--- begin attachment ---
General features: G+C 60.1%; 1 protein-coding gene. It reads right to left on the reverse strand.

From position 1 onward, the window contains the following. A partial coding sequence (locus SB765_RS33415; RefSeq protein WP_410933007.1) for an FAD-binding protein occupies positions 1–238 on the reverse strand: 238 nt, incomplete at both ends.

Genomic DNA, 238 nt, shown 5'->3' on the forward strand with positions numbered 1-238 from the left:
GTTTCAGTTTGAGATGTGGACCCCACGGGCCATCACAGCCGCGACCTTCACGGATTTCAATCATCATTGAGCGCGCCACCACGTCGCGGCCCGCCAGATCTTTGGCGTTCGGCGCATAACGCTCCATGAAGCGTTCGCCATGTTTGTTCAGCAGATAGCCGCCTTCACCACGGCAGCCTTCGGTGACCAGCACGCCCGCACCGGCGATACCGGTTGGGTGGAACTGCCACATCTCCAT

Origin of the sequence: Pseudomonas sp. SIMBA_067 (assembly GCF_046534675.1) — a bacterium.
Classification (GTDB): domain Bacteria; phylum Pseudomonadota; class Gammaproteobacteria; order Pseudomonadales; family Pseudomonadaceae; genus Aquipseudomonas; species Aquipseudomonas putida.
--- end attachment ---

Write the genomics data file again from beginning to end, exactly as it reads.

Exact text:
General features: G+C 60.1%; 1 protein-coding gene. It reads right to left on the reverse strand.

From position 1 onward, the window contains the following. A partial coding sequence (locus SB765_RS33415; RefSeq protein WP_410933007.1) for an FAD-binding protein occupies positions 1–238 on the reverse strand: 238 nt, incomplete at both ends.

Genomic DNA, 238 nt, shown 5'->3' on the forward strand with positions numbered 1-238 from the left:
GTTTCAGTTTGAGATGTGGACCCCACGGGCCATCACAGCCGCGACCTTCACGGATTTCAATCATCATTGAGCGCGCCACCACGTCGCGGCCCGCCAGATCTTTGGCGTTCGGCGCATAACGCTCCATGAAGCGTTCGCCATGTTTGTTCAGCAGATAGCCGCCTTCACCACGGCAGCCTTCGGTGACCAGCACGCCCGCACCGGCGATACCGGTTGGGTGGAACTGCCACATCTCCAT

Origin of the sequence: Pseudomonas sp. SIMBA_067 (assembly GCF_046534675.1) — a bacterium.
Classification (GTDB): domain Bacteria; phylum Pseudomonadota; class Gammaproteobacteria; order Pseudomonadales; family Pseudomonadaceae; genus Aquipseudomonas; species Aquipseudomonas putida.